In the 1880′s and 1890′s the G.A.R. and Confederate Veteran groups such as the R. E. Lee Camp No. 1 C.V. corresponded often, visited each others cities, and joined a common cause of healing the country. The Phil Kearny G.A.R. Post in Richmond sponsored the efforts of the Lee Camps Soldiers’ Home, and the project endorsed by General Grant with the nation joining in. There were national efforts in New York with plays and musicals to raise funds for the Southern Soldiers’ Home, as well as Washington D.C. and notables like Corcoran of the Corcoran Art Gallery, would donate substantial sums of money. A Col of the 7th New York, Col Appleton would build a cottage at the Soldiers’ Home, and the Lander Post of Lynn, Mass. in July of 1887 would bring an Organ to be placed in the newly opened Confederate Memorial Chapel.

The Stitching Together of this country occurred with the efforts of Confederate Veteran Organizations and G.A.R. Union Veteran groups, although there were still many differences such as their interpretation of events and reasons for fighting. The Lee Camp was populated with West Pointers, William and Mary,VMI, and University of Virginia graduates, providing the leaders of the state with businessmen and politicians. Their beginnings with meetings in the 1st Virginia National Guard Armory, had Confederate artifacts and accouterments on one side of the meeting hall, and on the other side of the meeting hall were Union accouterments. After moving out of the Armory into the Assembly Hall, the Lee Camp invited the Union Veterans into their Assembly Hall for many meetings. The Assembly Hall flew on the outside, a Union Flag and a Confederate Flag, but not always – as when one of the Presidents visited in the 1890′s, the Assembly Hall flew the Confederate Battle flag, just a few blocks from the Capitol. General John B. Gordon, the first U.C.V. Commander had an American Standard for the first Reunion of United Confederate Veterans, but in later years the Confederate Veteran reunions would fall back to their standard Battle Flags, or National Flags & Battle Flag array.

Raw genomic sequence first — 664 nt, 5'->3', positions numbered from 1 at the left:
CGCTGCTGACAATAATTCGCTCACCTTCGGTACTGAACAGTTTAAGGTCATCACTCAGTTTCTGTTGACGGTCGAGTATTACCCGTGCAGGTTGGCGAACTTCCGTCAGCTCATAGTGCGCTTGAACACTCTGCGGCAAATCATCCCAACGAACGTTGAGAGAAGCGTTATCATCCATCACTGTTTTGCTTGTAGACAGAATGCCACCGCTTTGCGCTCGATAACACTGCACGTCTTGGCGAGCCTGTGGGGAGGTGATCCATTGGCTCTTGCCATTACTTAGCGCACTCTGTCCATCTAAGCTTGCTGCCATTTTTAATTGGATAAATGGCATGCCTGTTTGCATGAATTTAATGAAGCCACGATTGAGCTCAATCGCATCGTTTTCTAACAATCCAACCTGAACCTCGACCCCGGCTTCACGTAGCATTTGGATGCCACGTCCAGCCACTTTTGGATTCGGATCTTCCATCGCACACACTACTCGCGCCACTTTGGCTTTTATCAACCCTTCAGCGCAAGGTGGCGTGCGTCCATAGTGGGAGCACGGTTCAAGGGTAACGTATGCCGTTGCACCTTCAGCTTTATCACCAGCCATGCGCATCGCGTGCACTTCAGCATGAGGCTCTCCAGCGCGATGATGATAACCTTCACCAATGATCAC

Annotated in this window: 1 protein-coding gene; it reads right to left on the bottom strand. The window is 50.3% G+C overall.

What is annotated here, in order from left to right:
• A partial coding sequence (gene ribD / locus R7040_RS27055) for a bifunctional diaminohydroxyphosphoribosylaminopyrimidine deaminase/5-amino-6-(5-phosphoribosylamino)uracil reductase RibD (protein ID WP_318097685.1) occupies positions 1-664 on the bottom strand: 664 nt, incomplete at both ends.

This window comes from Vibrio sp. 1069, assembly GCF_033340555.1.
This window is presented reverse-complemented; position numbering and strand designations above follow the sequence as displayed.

Proper Respect to both parties of the war need to exhibit both flags at Civil War Museum, inside and outside, as well as any Reenactment or Historical Interpretation. Otherwise, if only one symbol is shown, there would be disrespect to the other. The Old Boys from the 1880′s at the 1st Virginia Armory had the right message – A Respect for Each Other, Showing the Flags of Both Sides, is the “Proper” form of Military Protocol.

For More Stories of the R. E. Lee Camp No. 1 Confederate Veterans
http://www.myfamily.com/group/confederatechapelcampno1

Not a single African-American endured the foul and degrading hardships of the middle passage under the auspices of the Confederate Flag. No sir, those unique degradations and cruelties were inflicted on them under cover of the American Flag. Why then, for crying out loud, do African-Americans not run from the room waiving their hands over their head at the mere site of an American Flag? Why does the African-American population reserve these ridiculous theatrics and comical antics for Confederate Flag? Such nonsense.

Fascinating analysis. Perhaps you should ask your African-American friends.

The United States abolished the practice of importing slaves from outside in 1808. That means the vast majority arrived during British rule. By the early nineteenth century the increase in the slave population was due to natural reproduction, the majority of whom lived in the South.

I think it has something to do with the fact that the Confederate government was established specifically to protect and expand slavery. At least that is what the leaders of the new government said.